Today the US Patent & Trademark Office published a patent application from Apple that relates to HomePod. Apple's invention may one day have HomePod automatically reset the volume setting from where the last person had set it. In a neutral position, the next person to turn on HomePod won't be caught unexpectedly with loud music settings when they start their music list. The HomePod will reset after each session based on a time-out and set parameters.
Apple's patent explains the problem that they want to fix. Apple notes that a "speaker array can output sound to the listening area at a user-controlled volume. The speaker may be a component of a personal device or a communal device, and may be used to play back music at different times by a same user or different users. For instance, a first user may be listening to music at a high volume at a first time, and may pause the music before leaving the listening area. A second user may subsequently enter the listening area, and may resume the music expecting the volume to be set at a lower level than the high level. The second user may be startled and disappointed when music playback resumes at the high volume instead.
Automatic Variable Reset Volume
Apple's invention covers an audio system having a variable reset volume, and a method of conditionally resetting a volume parameter. In an aspect, the audio system has a speaker and a processor configured to perform the method. For example, the processor can execute instructions stored on a non-transitory machine readable medium to cause the audio system to perform the method of conditionally resetting the volume parameter for playback of sound by the speaker.
The processor can determine whether the volume parameter is set to a first volume level outside of a resting volume range when audio signal generation is paused, e.g., when a user presses "pause" on the audio system.
When the audio signal generation is resumed, e.g., when the user presses "play" on the audio system, the processor can set the volume parameter to a second volume level. The second volume level can be the same or different than the first volume level depending on conditions that exist after playback was paused.
Apple's patent FIG. 1 is a pictorial view of an audio system within a listening area; FIG. 4 is a pictorial view of a volume control scheme of an audio system; FIG. 10 is a visual representation of volume parameters being reset to various levels under respective conditions.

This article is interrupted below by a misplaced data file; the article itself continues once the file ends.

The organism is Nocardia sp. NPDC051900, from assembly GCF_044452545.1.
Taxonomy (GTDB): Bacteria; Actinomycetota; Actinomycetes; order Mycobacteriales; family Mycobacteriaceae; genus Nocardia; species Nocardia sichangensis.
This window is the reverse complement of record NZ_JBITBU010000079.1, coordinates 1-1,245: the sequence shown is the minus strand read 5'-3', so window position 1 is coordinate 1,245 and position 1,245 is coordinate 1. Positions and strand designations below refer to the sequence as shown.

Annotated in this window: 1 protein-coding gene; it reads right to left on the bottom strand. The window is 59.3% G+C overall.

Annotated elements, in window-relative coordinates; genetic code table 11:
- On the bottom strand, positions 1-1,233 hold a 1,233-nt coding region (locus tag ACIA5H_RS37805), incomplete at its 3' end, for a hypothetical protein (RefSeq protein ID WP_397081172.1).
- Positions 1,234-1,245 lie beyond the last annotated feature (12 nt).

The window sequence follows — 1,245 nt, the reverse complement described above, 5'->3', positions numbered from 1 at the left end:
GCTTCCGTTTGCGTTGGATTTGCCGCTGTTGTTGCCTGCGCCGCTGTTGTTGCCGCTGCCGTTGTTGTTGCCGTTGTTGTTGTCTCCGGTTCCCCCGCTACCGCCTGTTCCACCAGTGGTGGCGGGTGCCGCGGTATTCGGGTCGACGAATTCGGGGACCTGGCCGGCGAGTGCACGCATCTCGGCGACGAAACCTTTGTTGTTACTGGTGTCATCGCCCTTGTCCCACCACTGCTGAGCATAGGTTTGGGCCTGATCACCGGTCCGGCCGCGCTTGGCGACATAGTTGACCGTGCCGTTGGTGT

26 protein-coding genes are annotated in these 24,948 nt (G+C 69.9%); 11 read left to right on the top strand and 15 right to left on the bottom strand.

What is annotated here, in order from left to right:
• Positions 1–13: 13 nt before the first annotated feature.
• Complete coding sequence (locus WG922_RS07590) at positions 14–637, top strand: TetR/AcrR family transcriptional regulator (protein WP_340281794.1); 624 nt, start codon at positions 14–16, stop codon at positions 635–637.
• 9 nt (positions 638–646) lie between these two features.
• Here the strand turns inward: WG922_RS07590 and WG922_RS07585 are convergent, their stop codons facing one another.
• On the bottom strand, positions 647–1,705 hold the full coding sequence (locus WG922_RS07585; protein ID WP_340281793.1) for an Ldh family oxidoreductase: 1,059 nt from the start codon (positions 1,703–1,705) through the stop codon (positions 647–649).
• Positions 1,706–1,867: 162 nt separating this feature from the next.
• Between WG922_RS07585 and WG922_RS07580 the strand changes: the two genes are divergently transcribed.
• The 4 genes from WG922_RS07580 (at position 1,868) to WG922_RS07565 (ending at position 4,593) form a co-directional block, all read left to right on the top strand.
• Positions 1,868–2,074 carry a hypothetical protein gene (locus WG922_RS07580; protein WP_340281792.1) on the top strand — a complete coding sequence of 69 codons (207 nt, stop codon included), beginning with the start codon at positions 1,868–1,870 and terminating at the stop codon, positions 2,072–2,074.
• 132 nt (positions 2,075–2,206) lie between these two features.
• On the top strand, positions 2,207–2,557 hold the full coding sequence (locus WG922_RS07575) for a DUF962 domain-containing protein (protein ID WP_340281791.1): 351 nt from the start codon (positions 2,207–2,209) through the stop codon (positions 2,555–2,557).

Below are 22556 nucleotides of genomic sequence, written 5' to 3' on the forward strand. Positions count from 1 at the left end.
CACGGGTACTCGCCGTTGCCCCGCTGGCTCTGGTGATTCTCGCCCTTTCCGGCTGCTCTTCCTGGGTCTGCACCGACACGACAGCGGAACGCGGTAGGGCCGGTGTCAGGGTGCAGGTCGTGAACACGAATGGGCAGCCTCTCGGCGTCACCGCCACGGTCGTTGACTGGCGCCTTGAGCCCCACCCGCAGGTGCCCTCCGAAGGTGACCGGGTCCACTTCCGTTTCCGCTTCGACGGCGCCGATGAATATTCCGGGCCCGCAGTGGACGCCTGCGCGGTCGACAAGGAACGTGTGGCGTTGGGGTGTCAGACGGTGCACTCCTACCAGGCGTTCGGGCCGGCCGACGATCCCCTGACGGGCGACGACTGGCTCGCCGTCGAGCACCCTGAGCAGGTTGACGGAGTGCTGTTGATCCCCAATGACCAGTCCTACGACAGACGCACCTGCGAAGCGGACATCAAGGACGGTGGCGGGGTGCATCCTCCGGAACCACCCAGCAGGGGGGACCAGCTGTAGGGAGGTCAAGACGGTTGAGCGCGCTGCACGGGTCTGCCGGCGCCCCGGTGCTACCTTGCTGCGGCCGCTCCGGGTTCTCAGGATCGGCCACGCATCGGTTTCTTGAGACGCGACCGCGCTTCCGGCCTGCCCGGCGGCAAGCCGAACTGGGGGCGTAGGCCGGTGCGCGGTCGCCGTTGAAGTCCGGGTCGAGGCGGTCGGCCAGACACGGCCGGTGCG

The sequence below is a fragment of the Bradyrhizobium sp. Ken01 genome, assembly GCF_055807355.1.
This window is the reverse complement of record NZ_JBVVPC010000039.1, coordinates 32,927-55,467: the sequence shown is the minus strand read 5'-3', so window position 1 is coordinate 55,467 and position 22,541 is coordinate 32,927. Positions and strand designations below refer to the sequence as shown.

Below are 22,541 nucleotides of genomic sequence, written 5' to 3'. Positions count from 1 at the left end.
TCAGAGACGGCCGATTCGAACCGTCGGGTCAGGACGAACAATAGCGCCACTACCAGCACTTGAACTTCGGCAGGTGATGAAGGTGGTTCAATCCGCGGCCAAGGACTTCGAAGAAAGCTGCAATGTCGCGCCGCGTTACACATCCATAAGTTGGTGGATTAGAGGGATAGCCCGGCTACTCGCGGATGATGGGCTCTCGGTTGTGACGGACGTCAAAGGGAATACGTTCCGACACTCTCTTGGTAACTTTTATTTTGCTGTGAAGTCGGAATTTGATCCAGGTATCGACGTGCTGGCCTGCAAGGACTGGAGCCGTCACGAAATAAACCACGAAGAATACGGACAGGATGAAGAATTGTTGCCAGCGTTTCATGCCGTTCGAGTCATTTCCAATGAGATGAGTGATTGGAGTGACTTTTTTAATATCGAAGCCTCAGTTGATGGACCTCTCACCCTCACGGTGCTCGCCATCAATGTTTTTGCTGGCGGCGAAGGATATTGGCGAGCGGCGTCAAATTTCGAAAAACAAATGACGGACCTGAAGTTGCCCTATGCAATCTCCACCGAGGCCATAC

In one aspect, Apple notes that an audio system sets a resting volume level after a selected time has elapsed following a pause in playback of an audio signal.
The resting volume level can be automatically adjusted to a comfortable and audible level based on one or more acoustic factors within an environment surrounding the audio system.
For example, when playback is resumed after the selected time has elapsed, and a room gain of the audio system is low due to a crowd of people gathering in the surrounding environment for a party, the resting volume level may be set to a relatively high level, e.g., 60% of full scale volume. By contrast, when playback is resumed after the selected time has elapsed, and the room gain is high due to the surrounding environment having few people early in the morning, the resting volume level may be set to a relatively low volume, e.g., 30% of full scale volume.
Accordingly, the audio system can have a variable and "smart" reset volume that is intelligently determined based on factors such as audio decay time of the surrounding environment, a number of people in the surrounding environment, a time of day, etc.
Apple's patent application 20190165748 that was published today by the U.S. Patent Office was originally filed back in Q3 2018. Considering that this is a patent application, the timing of such a product to market is unknown at this time.
Earlier today Patent Apple posted another HomePod invention report titled "Apple invents a new Cooling System for HomePod to improve its Audio Playback and Communication with Siri," that you could review here if you missed it.
About Making Comments on our Site: Patently Apple reserves the right to post, dismiss or edit any comments. Those using abusive language or negative behavior will result in being blacklisted on Disqus.